Get Involved with Events – Onsite or Online: Browse Stay Safe Online’s list of events and mark your calendar for conferences and panel discussions in your area. There are also a number of virtual events, like webinars and Twitter chats, taking place throughout the month. Here are a few we’re looking forward to in particular:

  • October 6: #ChatSTC Twitter Chat – The Basics of Online Safety
  • October 13: #ChatSTC Twitter Chat – Creating a Culture of Cybersecurity from the Break Room to the Boardroom
  • October 20: #ChatSTC Twitter Chat – Recognizing and Combatting Cybercrime

Stay Informed: Stay up to date with all NCSAM news by following our friends at Stay Safe Online on Twitter and check out their resources for helpful tips and tricks around online security.

We’ll be actively involved in many of the NCSAM activities across all our social channels, so be sure to follow us on FacebookTwitter and LinkedIn.

CSID Bolsters Social Media Monitoring Product to Help Keep Children Safe Online

By | September 20th, 2016|Company News, Online Safety|

CSIDToday, we’re pleased to announce that our Social Media Monitoring product now includes child-monitoring services. This important addition, which can be rapidly deployed and customized through our Identity Management Center (IMC), lets our partners enable subscribers to monitor privacy and reputational risks, cyber bullying, weapons references, and sexual predator activity for their child’s Facebook, Twitter, and Instagram accounts.

Ninety-two percent of teens go online daily. Ninety-one percent of these individuals share photos of themselves, and 71 percent share the name of the city or town in which they live. It’s more important than ever for parents to be vigilant of the security risks facing their children across social media. Not only can a child’s social media activity put them risk for identity theft or fraud, it can also impact his or her future success. In fact, 35 percent of admissions officers reported that when checking on a student’s online presence, they found something that negatively impacted an applicant’s chances of getting in, a figure that has nearly tripled from last year.

Here’s what CSID President and Co-Founder, Joe Ross, had to say about the news:

In today’s world where children and teens are constantly connected, they may be sharing information that puts them at risk for identity theft, reputation damage, or worse. The new child monitoring services added to our Social Media Monitoring product will allow businesses to provide subscribers peace of mind, knowing that they’ll be alerted if their children are sharing any information or engaging in activities via social media that puts them at risk.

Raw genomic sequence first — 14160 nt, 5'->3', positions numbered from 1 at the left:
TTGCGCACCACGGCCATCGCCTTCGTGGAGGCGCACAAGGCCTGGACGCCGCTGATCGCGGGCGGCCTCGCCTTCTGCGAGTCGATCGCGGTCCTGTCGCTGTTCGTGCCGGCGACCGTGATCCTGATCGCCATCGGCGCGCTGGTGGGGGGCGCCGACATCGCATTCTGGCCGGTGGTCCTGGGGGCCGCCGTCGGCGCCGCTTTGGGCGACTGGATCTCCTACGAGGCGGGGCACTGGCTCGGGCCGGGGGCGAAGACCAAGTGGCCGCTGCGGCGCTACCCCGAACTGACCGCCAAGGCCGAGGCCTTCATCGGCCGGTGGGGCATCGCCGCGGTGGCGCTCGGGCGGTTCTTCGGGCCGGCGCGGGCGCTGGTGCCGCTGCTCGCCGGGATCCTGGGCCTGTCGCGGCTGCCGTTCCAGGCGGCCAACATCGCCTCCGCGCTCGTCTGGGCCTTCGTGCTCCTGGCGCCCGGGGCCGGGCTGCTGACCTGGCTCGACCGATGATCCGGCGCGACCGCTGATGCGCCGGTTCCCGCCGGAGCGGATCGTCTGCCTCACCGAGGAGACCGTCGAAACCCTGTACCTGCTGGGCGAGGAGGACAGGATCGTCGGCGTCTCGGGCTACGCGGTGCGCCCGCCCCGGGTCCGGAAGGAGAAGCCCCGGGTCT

For more information on CSID’s Social Media Monitoring product, visit and to stay up to date with all CSID news, be sure to follow us on FacebookTwitter and LinkedIn.

To Post Or Not To Post: Back To School Pictures

By | August 26th, 2016|Online Safety|

CSIDIf you’ve logged on Facebook or Twitter in the past few days, chances are good your news feed is flooded with little faces holding colorful backpacks, bursting with supplies. Proud parents love the opportunity to share their children’s “back to school” photos with family and friends. This flurry of photos happens every fall, but a new trend is cause for alarm. Many parents now create and post creative signs, displaying their child’s name, school, and the grade they are entering.

While parents have the best intentions with these photos, they need to be aware they could be sharing sensitive information about their children. Sharing a child’s full name, school, and age, could potentially endanger a child and their identity. Aside from select family members and friends, most followers should not be privy to such details.

It’s better to err on the side of safety, especially with our children. If you still want to share your child’s photo on social, consider the following:

  • Examine your social media privacy settings. Make sure photos, posts, and your own identifying information are limited to close friends and family.
  • Avoid sharing your child’s full name and birth date. These details along with a home address could allow cyber criminals to create fraudulent accounts in your child’s name.